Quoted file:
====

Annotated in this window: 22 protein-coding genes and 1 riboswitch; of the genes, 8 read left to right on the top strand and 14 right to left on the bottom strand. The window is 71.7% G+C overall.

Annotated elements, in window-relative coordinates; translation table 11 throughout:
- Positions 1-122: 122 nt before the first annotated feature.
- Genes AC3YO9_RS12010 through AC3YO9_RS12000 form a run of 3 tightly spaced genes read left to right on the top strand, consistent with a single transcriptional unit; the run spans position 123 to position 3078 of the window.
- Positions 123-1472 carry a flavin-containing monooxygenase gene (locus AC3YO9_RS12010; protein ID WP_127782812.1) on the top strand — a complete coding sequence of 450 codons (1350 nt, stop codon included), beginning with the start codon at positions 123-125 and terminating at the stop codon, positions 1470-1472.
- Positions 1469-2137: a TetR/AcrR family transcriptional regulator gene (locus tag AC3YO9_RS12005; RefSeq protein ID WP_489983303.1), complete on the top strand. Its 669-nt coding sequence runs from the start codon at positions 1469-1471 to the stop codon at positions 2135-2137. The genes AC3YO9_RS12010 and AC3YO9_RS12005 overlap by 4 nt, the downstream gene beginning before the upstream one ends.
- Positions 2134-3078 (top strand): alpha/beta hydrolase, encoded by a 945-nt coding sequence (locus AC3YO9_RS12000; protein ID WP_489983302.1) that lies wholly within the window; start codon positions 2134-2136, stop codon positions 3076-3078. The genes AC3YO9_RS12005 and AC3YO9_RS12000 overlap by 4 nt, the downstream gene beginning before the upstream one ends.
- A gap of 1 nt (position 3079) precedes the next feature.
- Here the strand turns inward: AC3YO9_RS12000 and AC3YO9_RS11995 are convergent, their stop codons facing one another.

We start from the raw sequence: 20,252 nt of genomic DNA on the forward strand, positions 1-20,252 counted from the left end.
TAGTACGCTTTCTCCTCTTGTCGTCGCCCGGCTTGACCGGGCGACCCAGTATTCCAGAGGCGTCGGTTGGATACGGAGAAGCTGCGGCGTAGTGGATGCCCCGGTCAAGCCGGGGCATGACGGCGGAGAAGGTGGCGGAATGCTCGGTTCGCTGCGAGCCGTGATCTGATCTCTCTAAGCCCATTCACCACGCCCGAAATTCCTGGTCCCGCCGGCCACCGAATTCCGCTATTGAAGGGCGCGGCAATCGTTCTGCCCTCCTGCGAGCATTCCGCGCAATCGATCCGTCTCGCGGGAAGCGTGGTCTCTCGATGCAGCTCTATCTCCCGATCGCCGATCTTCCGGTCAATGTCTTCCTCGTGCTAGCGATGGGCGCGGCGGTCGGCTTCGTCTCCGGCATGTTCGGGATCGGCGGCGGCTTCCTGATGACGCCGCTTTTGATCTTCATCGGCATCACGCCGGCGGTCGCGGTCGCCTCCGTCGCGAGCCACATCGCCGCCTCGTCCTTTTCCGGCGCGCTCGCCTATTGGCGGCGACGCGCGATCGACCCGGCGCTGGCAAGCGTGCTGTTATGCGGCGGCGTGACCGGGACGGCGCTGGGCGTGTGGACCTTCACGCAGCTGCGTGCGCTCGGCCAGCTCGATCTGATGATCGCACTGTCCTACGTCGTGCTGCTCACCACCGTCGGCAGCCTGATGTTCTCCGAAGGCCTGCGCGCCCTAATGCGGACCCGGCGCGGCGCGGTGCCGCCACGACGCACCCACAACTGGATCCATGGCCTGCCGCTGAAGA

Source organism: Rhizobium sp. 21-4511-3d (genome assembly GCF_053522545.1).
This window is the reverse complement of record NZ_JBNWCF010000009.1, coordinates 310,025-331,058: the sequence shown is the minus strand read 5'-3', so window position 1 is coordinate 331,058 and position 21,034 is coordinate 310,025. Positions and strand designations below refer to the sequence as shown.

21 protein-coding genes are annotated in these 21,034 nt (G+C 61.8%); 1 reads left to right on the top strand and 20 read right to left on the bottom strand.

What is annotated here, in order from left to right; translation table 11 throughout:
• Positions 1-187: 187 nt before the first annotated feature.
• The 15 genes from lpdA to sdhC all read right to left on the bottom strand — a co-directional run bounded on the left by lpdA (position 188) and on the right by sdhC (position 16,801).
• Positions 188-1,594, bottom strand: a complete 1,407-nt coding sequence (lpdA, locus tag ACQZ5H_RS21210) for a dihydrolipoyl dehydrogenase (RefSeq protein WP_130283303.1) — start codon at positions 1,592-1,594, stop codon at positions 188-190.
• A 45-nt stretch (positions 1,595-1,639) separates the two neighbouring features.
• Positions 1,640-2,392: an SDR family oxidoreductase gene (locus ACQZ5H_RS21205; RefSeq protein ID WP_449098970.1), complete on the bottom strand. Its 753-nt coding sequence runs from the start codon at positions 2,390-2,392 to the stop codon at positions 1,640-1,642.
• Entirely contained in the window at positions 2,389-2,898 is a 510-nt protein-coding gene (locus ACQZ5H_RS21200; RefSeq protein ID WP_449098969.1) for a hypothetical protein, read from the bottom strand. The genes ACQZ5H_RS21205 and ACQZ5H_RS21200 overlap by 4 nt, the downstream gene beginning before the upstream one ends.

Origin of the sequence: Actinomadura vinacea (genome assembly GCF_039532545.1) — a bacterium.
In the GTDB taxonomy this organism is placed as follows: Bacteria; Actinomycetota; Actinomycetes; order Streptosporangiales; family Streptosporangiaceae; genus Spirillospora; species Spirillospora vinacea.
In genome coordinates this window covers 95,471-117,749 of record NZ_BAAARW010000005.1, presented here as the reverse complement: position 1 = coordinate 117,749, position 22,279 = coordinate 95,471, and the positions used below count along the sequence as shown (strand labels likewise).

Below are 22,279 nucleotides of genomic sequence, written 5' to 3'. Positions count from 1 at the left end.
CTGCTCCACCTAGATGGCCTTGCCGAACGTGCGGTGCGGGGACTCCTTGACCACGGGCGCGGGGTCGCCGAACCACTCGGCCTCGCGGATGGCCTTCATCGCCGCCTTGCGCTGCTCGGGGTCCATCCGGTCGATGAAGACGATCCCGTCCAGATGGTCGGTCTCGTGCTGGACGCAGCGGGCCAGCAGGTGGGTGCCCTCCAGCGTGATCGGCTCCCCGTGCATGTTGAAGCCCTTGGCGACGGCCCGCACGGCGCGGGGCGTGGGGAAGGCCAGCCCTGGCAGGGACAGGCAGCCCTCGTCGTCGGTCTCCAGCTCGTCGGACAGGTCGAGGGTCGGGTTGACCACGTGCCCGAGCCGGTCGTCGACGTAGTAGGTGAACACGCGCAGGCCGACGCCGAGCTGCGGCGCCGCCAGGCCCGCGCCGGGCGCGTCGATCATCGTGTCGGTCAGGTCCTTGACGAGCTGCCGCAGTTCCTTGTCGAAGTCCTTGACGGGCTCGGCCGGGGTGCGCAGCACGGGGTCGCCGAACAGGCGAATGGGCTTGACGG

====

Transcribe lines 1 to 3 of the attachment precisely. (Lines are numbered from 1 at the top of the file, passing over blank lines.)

Annotated in this window: 22 protein-coding genes and 1 riboswitch; of the genes, 8 read left to right on the top strand and 14 right to left on the bottom strand. The window is 71.7% G+C overall.

Annotated elements, in window-relative coordinates; translation table 11 throughout:
- Positions 1-122: 122 nt before the first annotated feature.